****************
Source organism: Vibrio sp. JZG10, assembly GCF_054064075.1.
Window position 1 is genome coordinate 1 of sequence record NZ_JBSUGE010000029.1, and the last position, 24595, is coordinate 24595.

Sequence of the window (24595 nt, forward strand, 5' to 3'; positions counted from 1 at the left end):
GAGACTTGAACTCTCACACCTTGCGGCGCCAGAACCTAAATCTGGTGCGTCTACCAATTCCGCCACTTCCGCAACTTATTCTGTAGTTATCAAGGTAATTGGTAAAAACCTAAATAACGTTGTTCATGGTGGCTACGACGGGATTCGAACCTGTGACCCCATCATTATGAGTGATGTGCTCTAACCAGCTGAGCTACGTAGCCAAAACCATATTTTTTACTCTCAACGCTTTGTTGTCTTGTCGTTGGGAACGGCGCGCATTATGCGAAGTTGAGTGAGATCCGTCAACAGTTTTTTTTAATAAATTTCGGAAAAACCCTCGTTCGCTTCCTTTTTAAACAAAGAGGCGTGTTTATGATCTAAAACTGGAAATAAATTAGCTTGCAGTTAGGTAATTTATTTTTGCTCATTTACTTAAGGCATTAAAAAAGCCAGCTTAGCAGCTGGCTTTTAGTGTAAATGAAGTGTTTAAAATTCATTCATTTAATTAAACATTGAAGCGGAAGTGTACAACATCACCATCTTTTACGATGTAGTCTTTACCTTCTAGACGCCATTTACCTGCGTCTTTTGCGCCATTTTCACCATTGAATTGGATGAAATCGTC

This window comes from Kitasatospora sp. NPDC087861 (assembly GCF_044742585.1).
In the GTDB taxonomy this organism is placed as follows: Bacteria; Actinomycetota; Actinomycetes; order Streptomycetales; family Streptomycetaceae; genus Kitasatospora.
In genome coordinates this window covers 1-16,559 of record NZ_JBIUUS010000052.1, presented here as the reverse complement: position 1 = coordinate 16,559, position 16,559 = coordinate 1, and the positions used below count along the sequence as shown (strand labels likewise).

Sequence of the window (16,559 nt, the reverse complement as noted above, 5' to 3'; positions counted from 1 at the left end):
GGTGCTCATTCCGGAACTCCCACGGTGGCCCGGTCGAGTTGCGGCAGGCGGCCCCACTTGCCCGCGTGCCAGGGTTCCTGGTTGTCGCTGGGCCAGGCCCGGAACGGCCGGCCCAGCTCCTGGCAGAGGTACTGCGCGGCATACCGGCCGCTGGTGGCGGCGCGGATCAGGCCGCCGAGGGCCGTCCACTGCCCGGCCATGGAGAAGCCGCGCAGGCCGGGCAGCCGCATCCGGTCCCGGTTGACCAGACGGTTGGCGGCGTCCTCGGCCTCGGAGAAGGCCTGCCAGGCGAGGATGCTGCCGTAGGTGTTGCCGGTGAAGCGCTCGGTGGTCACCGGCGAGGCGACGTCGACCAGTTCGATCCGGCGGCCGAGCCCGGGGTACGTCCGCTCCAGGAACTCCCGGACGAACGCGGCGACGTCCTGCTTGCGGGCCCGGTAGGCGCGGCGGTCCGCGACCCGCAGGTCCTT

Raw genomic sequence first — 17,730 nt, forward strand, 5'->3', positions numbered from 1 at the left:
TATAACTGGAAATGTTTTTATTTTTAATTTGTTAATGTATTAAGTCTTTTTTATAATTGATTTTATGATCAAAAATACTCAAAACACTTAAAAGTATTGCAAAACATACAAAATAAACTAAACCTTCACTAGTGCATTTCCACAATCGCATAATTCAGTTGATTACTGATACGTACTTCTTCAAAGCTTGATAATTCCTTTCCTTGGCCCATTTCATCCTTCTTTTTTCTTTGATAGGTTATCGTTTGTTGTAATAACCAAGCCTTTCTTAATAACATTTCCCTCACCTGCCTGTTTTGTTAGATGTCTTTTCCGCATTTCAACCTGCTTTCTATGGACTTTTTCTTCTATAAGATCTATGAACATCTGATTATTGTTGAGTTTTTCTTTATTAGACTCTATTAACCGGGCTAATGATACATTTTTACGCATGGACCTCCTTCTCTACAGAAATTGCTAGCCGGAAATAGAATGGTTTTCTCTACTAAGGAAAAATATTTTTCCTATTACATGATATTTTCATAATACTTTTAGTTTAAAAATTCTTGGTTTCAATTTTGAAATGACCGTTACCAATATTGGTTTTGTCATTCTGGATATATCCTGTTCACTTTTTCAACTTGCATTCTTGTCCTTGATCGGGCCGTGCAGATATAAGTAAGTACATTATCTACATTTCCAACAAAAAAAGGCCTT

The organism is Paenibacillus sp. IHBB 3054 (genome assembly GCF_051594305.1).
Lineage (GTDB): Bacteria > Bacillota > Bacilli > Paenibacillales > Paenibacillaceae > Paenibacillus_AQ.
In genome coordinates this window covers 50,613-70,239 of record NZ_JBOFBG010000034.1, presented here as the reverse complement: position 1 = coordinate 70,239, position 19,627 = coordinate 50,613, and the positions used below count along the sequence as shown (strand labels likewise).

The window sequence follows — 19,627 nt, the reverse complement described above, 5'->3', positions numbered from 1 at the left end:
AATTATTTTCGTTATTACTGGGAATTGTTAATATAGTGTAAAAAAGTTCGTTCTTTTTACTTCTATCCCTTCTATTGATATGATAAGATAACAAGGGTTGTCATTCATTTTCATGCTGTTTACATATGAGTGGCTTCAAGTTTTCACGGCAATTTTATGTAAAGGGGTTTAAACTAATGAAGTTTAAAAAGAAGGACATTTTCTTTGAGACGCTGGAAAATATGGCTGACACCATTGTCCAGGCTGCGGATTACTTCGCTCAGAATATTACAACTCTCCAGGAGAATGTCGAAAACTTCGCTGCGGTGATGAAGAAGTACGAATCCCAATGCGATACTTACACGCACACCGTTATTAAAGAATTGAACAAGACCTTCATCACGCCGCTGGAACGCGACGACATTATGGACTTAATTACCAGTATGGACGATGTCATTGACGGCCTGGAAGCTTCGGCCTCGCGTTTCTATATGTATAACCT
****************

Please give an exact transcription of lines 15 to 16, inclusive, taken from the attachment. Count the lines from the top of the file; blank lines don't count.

The window sequence follows — 19,627 nt, the reverse complement described above, 5'->3', positions numbered from 1 at the left end:
AATTATTTTCGTTATTACTGGGAATTGTTAATATAGTGTAAAAAAGTTCGTTCTTTTTACTTCTATCCCTTCTATTGATATGATAAGATAACAAGGGTTGTCATTCATTTTCATGCTGTTTACATATGAGTGGCTTCAAGTTTTCACGGCAATTTTATGTAAAGGGGTTTAAACTAATGAAGTTTAAAAAGAAGGACATTTTCTTTGAGACGCTGGAAAATATGGCTGACACCATTGTCCAGGCTGCGGATTACTTCGCTCAGAATATTACAACTCTCCAGGAGAATGTCGAAAACTTCGCTGCGGTGATGAAGAAGTACGAATCCCAATGCGATACTTACACGCACACCGTTATTAAAGAATTGAACAAGACCTTCATCACGCCGCTGGAACGCGACGACATTATGGACTTAATTACCAGTATGGACGATGTCATTGACGGCCTGGAAGCTTCGGCCTCGCGTTTCTATATGTATAACCT